For a lot of people, Christmas is full of love, happiness and festivities. For many others, however, it is a time when they struggle. Many can be at risk of violence or aggression, either as part of a continued cycle that they live in, or through people excessively drinking. Many, young and old, are at risk of abuse and neglect this Christmas time. And all ages are facing the daily wrestle with their mental health problems.
It can be an extremely difficult time. Media tells us we should be happy, joyful, and excited for the festivities. However, when you already struggle to feel happy, this added pressure can make you feel worse.
I will always remember something the late Robin Williams once said
“I used to think the worst thing in life was to end up alone. It’s not. The worst thing in life is to end up with people that make you feel all alone.”
Now, I am not saying for a moment that the people around us act in a way to make us feel worse. For many, they will not even be aware of how you are feeling, unless you have opened to them. However, when those around you are celebrating and enjoying the festivities, if you struggle to involve yourself in this, then you can end up feeling isolated and apart from the crowd.
So what can be done?
For those of you getting involved in a big get together, maybe with the extended family and friends, just remember there may be one person in your group who doesn’t want to get excessively drunk and sing at the top of their voice. Rather than telling them to get in the spirit, or stop being grumpy, just take 5 minutes out to join them on the couch, or by the food, and just give them the chance to say hi. Be there, and it might just make their day.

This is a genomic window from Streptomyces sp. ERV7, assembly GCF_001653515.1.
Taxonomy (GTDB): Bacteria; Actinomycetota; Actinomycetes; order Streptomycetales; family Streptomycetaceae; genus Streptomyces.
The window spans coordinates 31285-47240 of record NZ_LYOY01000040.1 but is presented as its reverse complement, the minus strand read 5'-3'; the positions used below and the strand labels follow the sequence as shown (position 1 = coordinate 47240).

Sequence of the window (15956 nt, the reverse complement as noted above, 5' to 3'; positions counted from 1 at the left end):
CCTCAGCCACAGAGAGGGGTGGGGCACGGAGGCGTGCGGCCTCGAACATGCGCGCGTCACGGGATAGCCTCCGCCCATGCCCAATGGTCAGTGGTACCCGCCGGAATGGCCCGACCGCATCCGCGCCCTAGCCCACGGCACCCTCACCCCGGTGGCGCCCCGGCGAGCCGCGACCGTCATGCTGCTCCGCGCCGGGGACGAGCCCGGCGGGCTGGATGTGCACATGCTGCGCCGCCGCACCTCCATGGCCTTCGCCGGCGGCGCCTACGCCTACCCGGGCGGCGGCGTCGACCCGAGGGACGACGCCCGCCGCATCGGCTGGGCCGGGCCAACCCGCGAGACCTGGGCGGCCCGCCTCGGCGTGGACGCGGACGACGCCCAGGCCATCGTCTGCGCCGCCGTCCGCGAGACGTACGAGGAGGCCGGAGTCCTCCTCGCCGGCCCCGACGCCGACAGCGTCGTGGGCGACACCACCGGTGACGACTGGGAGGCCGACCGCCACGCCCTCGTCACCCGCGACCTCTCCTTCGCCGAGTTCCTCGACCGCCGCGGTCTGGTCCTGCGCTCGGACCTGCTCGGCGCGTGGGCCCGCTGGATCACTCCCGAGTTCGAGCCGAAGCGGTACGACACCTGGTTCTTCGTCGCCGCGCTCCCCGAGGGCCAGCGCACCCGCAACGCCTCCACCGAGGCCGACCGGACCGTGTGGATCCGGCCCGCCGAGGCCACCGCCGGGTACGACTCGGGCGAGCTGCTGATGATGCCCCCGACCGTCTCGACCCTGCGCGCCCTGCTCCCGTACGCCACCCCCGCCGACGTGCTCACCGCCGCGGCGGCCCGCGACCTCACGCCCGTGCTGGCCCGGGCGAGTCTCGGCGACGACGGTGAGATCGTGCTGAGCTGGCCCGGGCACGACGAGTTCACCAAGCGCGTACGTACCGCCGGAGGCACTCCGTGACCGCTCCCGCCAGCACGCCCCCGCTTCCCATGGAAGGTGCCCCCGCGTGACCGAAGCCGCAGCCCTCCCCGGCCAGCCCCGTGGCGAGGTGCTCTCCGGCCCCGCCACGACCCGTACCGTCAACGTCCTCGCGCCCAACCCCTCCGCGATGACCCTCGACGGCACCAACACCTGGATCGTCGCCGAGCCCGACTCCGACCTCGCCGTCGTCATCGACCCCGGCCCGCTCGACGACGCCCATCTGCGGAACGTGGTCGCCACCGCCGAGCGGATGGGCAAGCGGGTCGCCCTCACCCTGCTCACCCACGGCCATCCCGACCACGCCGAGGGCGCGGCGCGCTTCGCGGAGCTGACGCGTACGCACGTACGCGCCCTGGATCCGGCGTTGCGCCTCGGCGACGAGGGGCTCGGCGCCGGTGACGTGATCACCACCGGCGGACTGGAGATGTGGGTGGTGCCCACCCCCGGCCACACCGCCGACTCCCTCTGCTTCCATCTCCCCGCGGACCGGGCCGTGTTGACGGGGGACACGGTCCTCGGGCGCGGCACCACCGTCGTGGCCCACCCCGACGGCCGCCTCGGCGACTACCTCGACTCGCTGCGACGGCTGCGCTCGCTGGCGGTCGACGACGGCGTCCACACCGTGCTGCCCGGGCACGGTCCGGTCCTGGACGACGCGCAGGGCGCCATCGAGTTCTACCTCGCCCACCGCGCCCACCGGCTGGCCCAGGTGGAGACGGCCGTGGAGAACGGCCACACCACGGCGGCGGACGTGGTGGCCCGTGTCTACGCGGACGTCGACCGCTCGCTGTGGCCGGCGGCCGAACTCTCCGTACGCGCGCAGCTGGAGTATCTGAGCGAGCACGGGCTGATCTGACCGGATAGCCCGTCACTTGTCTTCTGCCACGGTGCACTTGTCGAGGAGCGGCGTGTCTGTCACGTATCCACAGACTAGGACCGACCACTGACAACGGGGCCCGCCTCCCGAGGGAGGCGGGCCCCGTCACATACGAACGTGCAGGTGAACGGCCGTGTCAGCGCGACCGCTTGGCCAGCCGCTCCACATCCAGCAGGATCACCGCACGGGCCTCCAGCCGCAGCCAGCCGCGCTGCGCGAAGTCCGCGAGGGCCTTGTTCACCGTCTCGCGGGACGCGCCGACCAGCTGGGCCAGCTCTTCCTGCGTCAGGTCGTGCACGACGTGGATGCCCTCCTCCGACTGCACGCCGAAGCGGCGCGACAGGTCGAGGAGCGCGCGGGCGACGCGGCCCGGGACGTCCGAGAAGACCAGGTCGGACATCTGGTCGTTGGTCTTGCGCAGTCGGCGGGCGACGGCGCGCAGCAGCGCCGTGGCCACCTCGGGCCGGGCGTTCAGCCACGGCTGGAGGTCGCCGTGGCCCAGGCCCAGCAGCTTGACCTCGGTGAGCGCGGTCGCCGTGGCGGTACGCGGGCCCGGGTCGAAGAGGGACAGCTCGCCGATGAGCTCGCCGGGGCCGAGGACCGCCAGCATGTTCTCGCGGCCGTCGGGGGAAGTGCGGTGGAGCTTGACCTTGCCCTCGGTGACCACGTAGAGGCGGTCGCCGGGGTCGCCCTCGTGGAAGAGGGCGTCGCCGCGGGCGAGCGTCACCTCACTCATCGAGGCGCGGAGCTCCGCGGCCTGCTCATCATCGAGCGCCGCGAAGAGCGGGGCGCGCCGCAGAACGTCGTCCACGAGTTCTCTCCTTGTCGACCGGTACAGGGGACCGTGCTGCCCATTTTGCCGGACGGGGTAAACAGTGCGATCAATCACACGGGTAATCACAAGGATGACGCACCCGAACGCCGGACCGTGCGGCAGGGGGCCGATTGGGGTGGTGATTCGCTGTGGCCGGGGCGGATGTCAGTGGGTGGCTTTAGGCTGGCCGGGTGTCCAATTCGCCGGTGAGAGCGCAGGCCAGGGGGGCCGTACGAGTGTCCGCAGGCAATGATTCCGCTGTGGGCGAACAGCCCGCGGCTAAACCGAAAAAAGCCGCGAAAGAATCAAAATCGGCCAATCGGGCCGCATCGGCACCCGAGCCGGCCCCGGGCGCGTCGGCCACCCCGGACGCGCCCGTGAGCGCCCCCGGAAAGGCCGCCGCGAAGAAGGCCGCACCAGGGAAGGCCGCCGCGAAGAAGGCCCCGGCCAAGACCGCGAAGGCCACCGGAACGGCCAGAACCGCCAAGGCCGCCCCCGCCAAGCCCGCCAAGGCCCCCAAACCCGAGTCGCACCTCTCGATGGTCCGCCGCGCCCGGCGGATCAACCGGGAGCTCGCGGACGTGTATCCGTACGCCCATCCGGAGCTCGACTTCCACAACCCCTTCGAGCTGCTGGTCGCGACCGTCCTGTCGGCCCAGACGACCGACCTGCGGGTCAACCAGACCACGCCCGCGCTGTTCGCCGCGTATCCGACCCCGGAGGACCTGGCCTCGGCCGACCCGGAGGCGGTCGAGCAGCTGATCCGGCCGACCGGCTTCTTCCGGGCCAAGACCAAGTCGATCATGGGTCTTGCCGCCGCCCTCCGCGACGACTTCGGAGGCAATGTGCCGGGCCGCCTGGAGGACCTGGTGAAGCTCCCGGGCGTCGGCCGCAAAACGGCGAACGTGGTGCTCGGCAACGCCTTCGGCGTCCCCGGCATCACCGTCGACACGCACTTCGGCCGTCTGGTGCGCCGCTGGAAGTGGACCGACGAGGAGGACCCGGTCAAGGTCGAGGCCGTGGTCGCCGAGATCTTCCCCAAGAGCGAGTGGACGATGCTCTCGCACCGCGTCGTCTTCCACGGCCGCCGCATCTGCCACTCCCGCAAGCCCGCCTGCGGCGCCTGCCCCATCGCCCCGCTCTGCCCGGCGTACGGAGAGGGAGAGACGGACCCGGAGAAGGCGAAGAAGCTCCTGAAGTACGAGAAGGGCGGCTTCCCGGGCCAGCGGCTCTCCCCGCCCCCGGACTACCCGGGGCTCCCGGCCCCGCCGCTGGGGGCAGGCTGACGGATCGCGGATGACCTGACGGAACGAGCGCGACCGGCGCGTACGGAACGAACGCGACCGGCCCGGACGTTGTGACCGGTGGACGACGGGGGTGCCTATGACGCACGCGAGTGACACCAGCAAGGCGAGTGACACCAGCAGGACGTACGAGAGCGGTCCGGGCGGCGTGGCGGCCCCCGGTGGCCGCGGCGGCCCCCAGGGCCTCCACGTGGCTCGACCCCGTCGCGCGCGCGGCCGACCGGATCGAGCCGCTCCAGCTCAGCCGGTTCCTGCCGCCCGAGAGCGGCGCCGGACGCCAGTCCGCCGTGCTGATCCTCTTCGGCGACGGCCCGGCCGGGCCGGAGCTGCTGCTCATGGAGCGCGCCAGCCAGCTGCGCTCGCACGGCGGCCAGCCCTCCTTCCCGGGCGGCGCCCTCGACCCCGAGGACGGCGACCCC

Also, and I cannot stress this enough, if you see someone being physically or verbally abused, please speak up. Do not shrug it off as simply a drunken domestic, or the stress of Christmas. Yes, it might be a one off, but it could be a lot more. Just saying something can often be all that is needed. Of course, if it requires it, please contact the local authority in your area, and don’t get involved in being physical yourself.
Finally, remember the elderly in your area. I am not saying you have to invite them for lunch, or spend all day with them. But, if you know who they are, and think that they may not have had any family come round, then take them that last mince pie, or slice of cake. Offer to have a sherry with them. Just make sure they see someone. You never know, you may end up finding they have lived in the same area and knew your parents or grandparents as well.
For those of you in need, please seek help. A number of charities will still be open and happy to talk and listen. Rather than sit her and list every single charity that can help, please click here and it will give the main charities in your area.
I would like to wish all of you the best, and look forward to hearing from you in 2018.
Stay strong. Stay you